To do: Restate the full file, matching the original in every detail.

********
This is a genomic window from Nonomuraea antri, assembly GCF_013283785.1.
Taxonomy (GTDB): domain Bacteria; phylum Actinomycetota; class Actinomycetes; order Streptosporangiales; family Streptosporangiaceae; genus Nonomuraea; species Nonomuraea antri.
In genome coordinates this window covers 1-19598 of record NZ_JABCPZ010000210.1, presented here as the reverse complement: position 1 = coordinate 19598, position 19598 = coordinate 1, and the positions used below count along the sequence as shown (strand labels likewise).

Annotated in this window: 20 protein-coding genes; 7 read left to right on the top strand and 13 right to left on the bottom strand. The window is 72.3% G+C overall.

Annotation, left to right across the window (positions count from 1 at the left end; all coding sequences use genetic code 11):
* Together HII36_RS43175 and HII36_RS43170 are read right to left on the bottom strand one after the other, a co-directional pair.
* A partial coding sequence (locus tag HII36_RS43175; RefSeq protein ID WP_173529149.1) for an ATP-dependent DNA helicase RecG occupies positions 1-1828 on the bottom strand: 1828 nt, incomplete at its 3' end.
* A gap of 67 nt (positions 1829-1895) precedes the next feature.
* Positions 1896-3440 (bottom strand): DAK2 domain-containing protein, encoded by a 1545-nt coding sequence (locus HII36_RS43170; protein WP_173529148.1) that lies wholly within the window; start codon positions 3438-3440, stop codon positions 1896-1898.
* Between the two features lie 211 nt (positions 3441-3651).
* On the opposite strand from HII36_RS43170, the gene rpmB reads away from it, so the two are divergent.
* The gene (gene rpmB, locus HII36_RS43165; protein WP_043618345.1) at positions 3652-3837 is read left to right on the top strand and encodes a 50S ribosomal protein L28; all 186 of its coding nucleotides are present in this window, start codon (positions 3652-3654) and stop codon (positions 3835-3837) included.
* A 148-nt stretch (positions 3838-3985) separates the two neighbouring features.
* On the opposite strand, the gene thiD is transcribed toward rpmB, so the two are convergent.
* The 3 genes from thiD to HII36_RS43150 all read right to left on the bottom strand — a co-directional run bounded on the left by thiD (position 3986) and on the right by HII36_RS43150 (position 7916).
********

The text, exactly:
This is a genomic window from Nonomuraea antri, assembly GCF_013283785.1.
Taxonomy (GTDB): domain Bacteria; phylum Actinomycetota; class Actinomycetes; order Streptosporangiales; family Streptosporangiaceae; genus Nonomuraea; species Nonomuraea antri.
In genome coordinates this window covers 1-19598 of record NZ_JABCPZ010000210.1, presented here as the reverse complement: position 1 = coordinate 19598, position 19598 = coordinate 1, and the positions used below count along the sequence as shown (strand labels likewise).

Annotated in this window: 20 protein-coding genes; 7 read left to right on the top strand and 13 right to left on the bottom strand. The window is 72.3% G+C overall.

Annotation, left to right across the window (positions count from 1 at the left end; all coding sequences use genetic code 11):
* Together HII36_RS43175 and HII36_RS43170 are read right to left on the bottom strand one after the other, a co-directional pair.
* A partial coding sequence (locus tag HII36_RS43175; RefSeq protein ID WP_173529149.1) for an ATP-dependent DNA helicase RecG occupies positions 1-1828 on the bottom strand: 1828 nt, incomplete at its 3' end.
* A gap of 67 nt (positions 1829-1895) precedes the next feature.
* Positions 1896-3440 (bottom strand): DAK2 domain-containing protein, encoded by a 1545-nt coding sequence (locus HII36_RS43170; protein WP_173529148.1) that lies wholly within the window; start codon positions 3438-3440, stop codon positions 1896-1898.
* Between the two features lie 211 nt (positions 3441-3651).
* On the opposite strand from HII36_RS43170, the gene rpmB reads away from it, so the two are divergent.
* The gene (gene rpmB, locus HII36_RS43165; protein WP_043618345.1) at positions 3652-3837 is read left to right on the top strand and encodes a 50S ribosomal protein L28; all 186 of its coding nucleotides are present in this window, start codon (positions 3652-3654) and stop codon (positions 3835-3837) included.
* A 148-nt stretch (positions 3838-3985) separates the two neighbouring features.
* On the opposite strand, the gene thiD is transcribed toward rpmB, so the two are convergent.
* The 3 genes from thiD to HII36_RS43150 all read right to left on the bottom strand — a co-directional run bounded on the left by thiD (position 3986) and on the right by HII36_RS43150 (position 7916).